Women’s History Month has been celebrated every March since 1911. The month-long celebration of female visibility and remembrance for female accomplishments is just another reminder that women are still fighting for gender equality.
In addition to Women’s History Month, March 8 is recognized as International Women’s Day, the highlight of the month. The holiday is not limited to America only; according to the International Women’s Day official webpage, “The day is not country, group or organization specific – and belongs to all groups collectively everywhere.”
All over the world, those identifying as women have embraced the month as a platform to publicly address gender issues amongst all groups. To do so, many large- and small-scale events take place throughout the whole month, and the movement itself has gained more popularity and interest as the years have progressed.
Each year, the day has a new theme. The 2020 campaign theme is #EachforEqual, meaning that an equal world is an enabled world. The campaign stresses that we all have individual responsibilities when it comes to complete inclusion and equality.
If each of us actively focuses on challenging or changing pre-existing stereotypes, biases or issues, we will be one step closer to creating a gender-equal world.
International Women’s Day and Women’s History Month are important to not only the feminist movement but to our world as a whole. In 2020, it is remarkably disappointing to live in a world where women are still looked down upon and not given the equal treatment that is well overdue.
The feminist movement is one of the most important and progressive movements in history. Without feminism, women would not have nearly as many opportunities as we do now. It has paved the way towards the women’s rights we know today. However, there are some flaws that need immediate attention, and these flaws are exemplified during International Women’s Day.
March should not be the only time that we celebrate and embrace women. It is important that women are seen upfront during March, but there are still 11 other months in the year that demand respect, equality and attention for women’s issues.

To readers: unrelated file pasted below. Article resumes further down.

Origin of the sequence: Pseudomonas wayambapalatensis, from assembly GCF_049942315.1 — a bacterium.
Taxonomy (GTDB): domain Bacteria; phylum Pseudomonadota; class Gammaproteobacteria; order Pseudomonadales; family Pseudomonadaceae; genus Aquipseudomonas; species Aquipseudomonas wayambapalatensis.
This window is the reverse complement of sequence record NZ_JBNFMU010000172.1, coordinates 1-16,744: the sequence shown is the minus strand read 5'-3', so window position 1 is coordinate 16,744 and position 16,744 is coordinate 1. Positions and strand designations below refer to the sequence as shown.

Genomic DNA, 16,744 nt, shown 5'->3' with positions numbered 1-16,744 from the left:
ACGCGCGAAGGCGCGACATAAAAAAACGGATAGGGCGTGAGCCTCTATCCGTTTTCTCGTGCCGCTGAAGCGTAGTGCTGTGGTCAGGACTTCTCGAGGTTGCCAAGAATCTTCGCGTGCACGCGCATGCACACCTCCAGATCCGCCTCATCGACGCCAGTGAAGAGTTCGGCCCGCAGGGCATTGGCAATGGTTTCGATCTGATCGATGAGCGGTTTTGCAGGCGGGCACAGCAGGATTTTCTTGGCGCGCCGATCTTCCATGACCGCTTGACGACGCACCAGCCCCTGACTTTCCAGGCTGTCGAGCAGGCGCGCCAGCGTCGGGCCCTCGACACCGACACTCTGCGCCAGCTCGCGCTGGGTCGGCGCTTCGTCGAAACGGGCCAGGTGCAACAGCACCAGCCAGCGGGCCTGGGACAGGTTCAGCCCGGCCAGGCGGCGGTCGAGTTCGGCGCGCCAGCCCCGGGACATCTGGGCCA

Month-long praise is not what we want: we want our actions and identities to be normal and accepted.
However, no matter how mainstream and progressive the feminist movement is becoming, it is still not intersectional.
We praise and respect women when they are women we want to praise or respect. Women belonging to various minority groups are almost always overlooked and ignored; women of color, disabled women, immigrant women, LGBTQ+ women, lower-class women – the list goes on.
This is not meant to discredit any white, cisgender women – as a white, cisgender woman myself, I too am constantly fighting for feminism and know that I have thoughts to contribute to the conversation. But how are we supposed to call ourselves feminists if we are not intersectional?
In order to preach the ideology that women are important, we need to remember and highlight that all women have voices and abilities that hold great value, because of and not in spite of their other identities.
“The whole purpose of intersectional feminism is to listen to different kinds of feminists – not just ones like yourself,” the International Women’s Development Agency stated. “Acknowledging how different forms of discrimination intersect with and amplify gender-based discrimination is a critical way to ensure all women reap the benefits of women’s rights.”
Now is the perfect time for feminists to gather new members and speak up on the things we are passionate about. Women’s History Month is a pivotal campaign to our society, but hopefully, with a collective effort, we can improve the standing of feminism and Women’s History Month to make respecting and representing women a year-long priority.